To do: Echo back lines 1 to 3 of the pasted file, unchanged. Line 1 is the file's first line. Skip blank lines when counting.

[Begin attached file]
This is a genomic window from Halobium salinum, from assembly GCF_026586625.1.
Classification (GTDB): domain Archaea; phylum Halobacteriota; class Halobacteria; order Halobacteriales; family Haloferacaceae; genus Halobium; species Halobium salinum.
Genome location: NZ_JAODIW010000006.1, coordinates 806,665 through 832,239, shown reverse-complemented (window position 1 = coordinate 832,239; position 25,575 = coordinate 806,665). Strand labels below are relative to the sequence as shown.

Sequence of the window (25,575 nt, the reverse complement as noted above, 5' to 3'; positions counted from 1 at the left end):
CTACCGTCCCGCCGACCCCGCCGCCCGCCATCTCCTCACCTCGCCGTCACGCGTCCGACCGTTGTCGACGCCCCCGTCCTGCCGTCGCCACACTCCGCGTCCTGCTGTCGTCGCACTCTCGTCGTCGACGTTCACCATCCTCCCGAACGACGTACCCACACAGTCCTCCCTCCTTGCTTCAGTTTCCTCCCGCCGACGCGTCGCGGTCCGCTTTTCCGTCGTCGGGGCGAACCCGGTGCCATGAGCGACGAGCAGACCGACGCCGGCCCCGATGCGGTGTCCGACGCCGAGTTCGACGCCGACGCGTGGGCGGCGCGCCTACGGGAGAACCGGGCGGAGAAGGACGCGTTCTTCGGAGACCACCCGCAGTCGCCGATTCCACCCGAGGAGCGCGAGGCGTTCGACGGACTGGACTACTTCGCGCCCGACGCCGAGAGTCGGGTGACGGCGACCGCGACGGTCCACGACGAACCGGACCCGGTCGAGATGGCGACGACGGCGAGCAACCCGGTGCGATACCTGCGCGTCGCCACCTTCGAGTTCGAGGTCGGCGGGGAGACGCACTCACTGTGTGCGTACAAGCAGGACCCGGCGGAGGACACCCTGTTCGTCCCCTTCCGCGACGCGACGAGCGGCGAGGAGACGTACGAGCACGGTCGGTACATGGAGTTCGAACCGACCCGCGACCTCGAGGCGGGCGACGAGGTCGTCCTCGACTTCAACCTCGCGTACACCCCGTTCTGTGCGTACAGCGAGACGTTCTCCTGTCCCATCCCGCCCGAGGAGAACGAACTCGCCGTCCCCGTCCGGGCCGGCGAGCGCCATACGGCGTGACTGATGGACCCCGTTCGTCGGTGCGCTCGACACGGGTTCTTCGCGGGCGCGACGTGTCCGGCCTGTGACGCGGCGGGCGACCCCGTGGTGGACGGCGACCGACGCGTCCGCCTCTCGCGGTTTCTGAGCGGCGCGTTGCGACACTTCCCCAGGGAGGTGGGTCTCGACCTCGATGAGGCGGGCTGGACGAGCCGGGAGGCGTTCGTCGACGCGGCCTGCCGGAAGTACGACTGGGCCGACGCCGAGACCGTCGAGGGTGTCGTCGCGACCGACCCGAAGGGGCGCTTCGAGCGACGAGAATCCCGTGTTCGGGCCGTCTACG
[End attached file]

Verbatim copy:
This is a genomic window from Halobium salinum, from assembly GCF_026586625.1.
Classification (GTDB): domain Archaea; phylum Halobacteriota; class Halobacteria; order Halobacteriales; family Haloferacaceae; genus Halobium; species Halobium salinum.
Genome location: NZ_JAODIW010000006.1, coordinates 806,665 through 832,239, shown reverse-complemented (window position 1 = coordinate 832,239; position 25,575 = coordinate 806,665). Strand labels below are relative to the sequence as shown.